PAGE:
Alternative history is usually treated as nonsense or worse - by historians! Justifiably so, as there is so much falsification of history already. At a time of battle against the alternative facts, it is best to stand guard against the intrusion of even the slightest hint of imaginary history-making.
What-ifs have no space in real life. History has happened, irreversibly so it seems, and there is no point going back on what could have happened. But, in that very statement itself, there is a hint why alternative historical imaginary may be useful. History may have happened, but it was no way inevitable: Speculations of alternative history guards against the tendency of treating history as it happened as inevitable; emphasising the contingency leads to an escape from teleology trap.
So, that was my indulgence on a World Cup free day: What if the British did never rule India? Sure, they did rule India, for about 190 years starting the triumph in Bengal, and now we see that obvious - the greatest industrial nation in history has had to win! And, thereon, a straight logical step to the superior character of the Anglo-Saxon race, the world-conquering power of science - no less a speculation after all!
As I delved more into the what-ifs, it opened up two different sets of ideas, contingencies and possibilities. Contingencies, why the East India Company could capture power as they did, point to factors that contributed to the change, the space for what-ifs, and possibilities appear thereof.
In the Eighteenth century, the British were one, and not the preeminent one, power in India. It is the disarray of the Mughal empire, after the death of Aurangzeb, that created various smaller principalities: Without the musical chair at the Peacock Throne, before the Throne itself was carried away by Nadir Shah as a booty, there would have been a different history of India. And, indeed, one can go back further : Aurangzeb was a severe and successful emperor, but he started as a mere pretender to the throne of his father, the great Shahjahan, eventually winning battles against his brothers - the cerebral Darah Shokoh, the hedonist Sujah and the loyal Murad - and imprisoning his father and the sisters. That poisoned legacy carried on: While the five great Mughal emperors ruled India for about 180 years, the next 50 years would see no less than nine emperors, three of whom would be murdered and three deposed. Primogeniture could have changed Indian history perhaps.
Britain, at a comparable point in its history, was consolidating, rather than fragmenting. Scotland was securely attached, and highlander energies were, after some trouble, were safely channelled into fighting overseas wars. Also, the waning of the French threat, after the seven years war in mid-eighteenth century helped greatly. And, in an immensely fortuitous turn of events, this is the precise time when the Marathas, who had become the pre-eminent power in India turning the Mughal emperor into their vassal in all but name, would have the run-in with Ahmad Shah Durrani and be defeated in the Third battle of Panipat. Like the previous two occasions, this battle of Panipat would change Indian history again, and over the next hundred years, the English would defeat the weakened and divided Marathas again and again, finally taking over the power in Delhi in 1857.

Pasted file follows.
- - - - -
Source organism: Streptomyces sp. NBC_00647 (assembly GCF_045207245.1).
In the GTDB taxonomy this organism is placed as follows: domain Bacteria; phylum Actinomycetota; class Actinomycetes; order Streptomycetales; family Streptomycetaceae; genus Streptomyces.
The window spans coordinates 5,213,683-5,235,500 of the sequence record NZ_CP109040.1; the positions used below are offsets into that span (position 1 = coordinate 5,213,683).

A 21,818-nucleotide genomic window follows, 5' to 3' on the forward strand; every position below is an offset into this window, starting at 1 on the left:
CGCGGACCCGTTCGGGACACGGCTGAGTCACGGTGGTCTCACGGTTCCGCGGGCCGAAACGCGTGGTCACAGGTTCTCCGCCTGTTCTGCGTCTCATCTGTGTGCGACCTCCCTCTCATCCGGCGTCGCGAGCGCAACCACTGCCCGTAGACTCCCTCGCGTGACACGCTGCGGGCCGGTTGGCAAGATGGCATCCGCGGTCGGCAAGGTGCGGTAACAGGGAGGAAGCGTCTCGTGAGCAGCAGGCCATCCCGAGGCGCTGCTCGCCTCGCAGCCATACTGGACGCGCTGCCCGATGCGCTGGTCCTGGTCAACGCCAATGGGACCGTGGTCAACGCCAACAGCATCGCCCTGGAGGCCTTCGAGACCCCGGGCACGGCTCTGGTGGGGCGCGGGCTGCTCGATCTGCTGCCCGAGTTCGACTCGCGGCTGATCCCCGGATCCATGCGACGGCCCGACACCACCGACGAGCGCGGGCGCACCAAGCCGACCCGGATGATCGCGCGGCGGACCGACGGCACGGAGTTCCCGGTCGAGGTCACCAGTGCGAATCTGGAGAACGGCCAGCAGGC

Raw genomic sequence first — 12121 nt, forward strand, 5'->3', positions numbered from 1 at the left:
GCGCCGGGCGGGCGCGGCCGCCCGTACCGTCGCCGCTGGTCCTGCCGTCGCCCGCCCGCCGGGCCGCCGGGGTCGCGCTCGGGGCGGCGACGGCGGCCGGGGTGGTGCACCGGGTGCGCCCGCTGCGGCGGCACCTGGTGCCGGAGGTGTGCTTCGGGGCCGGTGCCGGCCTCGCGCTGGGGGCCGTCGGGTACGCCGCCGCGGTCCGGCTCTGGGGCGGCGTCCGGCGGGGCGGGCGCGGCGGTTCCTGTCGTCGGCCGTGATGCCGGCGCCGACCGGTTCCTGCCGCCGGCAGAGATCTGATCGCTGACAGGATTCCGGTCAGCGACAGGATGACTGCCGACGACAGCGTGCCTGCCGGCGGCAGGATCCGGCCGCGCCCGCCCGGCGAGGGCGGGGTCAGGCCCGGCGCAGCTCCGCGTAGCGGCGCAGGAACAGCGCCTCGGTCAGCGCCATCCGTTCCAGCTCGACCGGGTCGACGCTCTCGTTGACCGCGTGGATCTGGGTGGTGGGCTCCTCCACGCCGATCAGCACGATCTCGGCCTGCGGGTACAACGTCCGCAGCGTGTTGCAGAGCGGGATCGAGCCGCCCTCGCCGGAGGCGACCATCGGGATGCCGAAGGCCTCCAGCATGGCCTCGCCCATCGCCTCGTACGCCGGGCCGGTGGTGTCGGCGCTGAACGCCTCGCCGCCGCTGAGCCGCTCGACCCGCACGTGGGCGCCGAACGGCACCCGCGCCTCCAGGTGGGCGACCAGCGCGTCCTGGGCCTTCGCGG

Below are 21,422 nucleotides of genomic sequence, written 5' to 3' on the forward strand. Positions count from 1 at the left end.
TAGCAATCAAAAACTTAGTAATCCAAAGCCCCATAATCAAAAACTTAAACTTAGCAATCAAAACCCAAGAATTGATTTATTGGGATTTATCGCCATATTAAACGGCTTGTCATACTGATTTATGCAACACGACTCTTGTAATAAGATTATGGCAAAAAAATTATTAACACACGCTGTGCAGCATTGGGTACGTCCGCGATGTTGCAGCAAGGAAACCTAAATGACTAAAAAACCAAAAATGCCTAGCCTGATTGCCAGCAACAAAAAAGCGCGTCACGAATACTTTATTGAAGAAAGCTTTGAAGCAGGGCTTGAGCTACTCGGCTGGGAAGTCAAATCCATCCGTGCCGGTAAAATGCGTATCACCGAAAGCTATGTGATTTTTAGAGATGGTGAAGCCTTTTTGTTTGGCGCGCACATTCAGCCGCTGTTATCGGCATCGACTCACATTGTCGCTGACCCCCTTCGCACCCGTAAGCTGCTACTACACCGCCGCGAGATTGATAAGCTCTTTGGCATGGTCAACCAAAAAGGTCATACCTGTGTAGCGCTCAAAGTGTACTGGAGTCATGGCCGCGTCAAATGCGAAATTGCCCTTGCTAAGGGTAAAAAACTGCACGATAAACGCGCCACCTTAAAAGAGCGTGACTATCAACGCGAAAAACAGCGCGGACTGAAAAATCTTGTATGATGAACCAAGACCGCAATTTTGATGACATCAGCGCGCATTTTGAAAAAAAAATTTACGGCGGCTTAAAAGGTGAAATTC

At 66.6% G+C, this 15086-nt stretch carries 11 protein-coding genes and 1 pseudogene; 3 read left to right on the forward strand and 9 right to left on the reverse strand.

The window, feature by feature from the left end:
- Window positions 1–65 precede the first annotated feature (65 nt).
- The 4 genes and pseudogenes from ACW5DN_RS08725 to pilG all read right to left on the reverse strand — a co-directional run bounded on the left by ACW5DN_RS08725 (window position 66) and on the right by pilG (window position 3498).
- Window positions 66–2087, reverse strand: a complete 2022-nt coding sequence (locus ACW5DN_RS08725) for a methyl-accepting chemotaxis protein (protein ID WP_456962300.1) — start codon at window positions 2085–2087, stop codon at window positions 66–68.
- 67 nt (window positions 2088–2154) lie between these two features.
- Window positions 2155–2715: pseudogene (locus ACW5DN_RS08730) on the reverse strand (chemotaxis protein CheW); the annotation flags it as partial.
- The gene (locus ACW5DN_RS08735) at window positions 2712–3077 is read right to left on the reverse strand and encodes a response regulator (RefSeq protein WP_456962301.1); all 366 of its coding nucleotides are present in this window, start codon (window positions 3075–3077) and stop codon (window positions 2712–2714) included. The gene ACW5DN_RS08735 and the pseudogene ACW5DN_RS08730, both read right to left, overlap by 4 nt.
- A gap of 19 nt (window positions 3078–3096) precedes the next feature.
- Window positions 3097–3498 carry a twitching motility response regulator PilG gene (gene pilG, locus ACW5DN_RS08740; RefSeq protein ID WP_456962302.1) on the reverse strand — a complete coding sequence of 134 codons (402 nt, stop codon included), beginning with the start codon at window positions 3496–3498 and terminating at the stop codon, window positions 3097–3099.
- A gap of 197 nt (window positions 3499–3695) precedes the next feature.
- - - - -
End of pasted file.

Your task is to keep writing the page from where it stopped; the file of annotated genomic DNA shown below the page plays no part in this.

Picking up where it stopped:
If one looks at the history of British India this way - and indeed, this is just one way of looking at it - it suddenly opens up a few questions that are never asked. Instead of treating the battle of Plassey as the pivot point of Indian history, as is usually done, what if one indulges in the possibility of a Maratha victory in Panipat? Indeed, one could wish away Panipat altogether, but, even in the land of alternative history, it is best to assume that two rising powers, Marathas reaching out westward and the Afghans aching to go south were to come to blows at some point. A victory in Panipat would have seen off the challenges for a generation, and also would have integrated the Sikh principality, which will grow in the power vacuum after the defeat of the Marathas, into the Maratha India.
There is a fiction in the British historiography that the British power created the united, modern India. In fact, Lord Dalhousie can indeed be credited with the political unification of India in the Nineteenth century: But he was not, as the story is told, replacing the Mughal Empire, which was foreign in origin and culture, and was in a hundred year decline. He was effectively finishing off the jobs that his predecessors started by replacing the Marathas. The alternative story of India could have been a Maratha ruled one, which would have reconfigured not just Indian polity but also its culture. In fact, this is the narrative that underpins the political ideology of Hindu nationalism today, though the approach is not one of historical analysis but one that liberally fabricates myths.
And, in this, one must read the warning of History: As the alternative history highlights the contingencies, it also reveals the reality of why that did not happen. I am no expert of Maratha history - sadly - but the tale of Third Battle of Panipat is well-known: It is the majoritarianism of the Marathas, that led to the division of the ranks; the inward-looking approaches and personality cult limited innovation and popular participation. Indeed, Marathas were not just battling the Afghan invaders, but also the forces of Awadh, a principality nominally under the Mughal emperor, the chief sponsor of Marathas in the battle. These are lessons one can do with even in today's India. Indulging in alternative history should not be about living in a fantasy land: It should be looking at reality through the prism of contingencies, not to repeat past mistakes but to appreciate missed opportunities.
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